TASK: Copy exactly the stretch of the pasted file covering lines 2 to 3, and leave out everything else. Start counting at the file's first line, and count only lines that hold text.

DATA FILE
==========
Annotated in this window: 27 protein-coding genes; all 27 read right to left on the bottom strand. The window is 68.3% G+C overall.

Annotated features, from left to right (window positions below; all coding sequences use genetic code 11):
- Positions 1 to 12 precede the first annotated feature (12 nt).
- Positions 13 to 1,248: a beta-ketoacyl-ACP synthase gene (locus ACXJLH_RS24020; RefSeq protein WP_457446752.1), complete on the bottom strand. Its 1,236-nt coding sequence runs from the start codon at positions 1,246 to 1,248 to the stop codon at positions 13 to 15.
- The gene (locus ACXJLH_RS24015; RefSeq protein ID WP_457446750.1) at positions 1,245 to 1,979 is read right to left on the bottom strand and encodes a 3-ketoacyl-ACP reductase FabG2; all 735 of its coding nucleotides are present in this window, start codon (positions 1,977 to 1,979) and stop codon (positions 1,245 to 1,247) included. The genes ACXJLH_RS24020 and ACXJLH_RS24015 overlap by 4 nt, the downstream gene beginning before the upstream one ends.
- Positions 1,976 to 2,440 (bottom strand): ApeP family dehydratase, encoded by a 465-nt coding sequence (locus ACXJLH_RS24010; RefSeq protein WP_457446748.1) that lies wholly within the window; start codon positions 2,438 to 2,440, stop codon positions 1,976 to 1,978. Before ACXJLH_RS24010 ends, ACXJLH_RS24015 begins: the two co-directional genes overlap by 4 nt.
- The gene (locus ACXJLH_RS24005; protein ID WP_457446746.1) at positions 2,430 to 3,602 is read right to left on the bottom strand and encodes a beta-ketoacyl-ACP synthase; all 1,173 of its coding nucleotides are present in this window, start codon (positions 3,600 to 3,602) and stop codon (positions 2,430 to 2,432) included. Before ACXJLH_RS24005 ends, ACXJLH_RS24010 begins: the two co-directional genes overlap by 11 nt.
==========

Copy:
Annotated features, from left to right (window positions below; all coding sequences use genetic code 11):
- Positions 1 to 12 precede the first annotated feature (12 nt).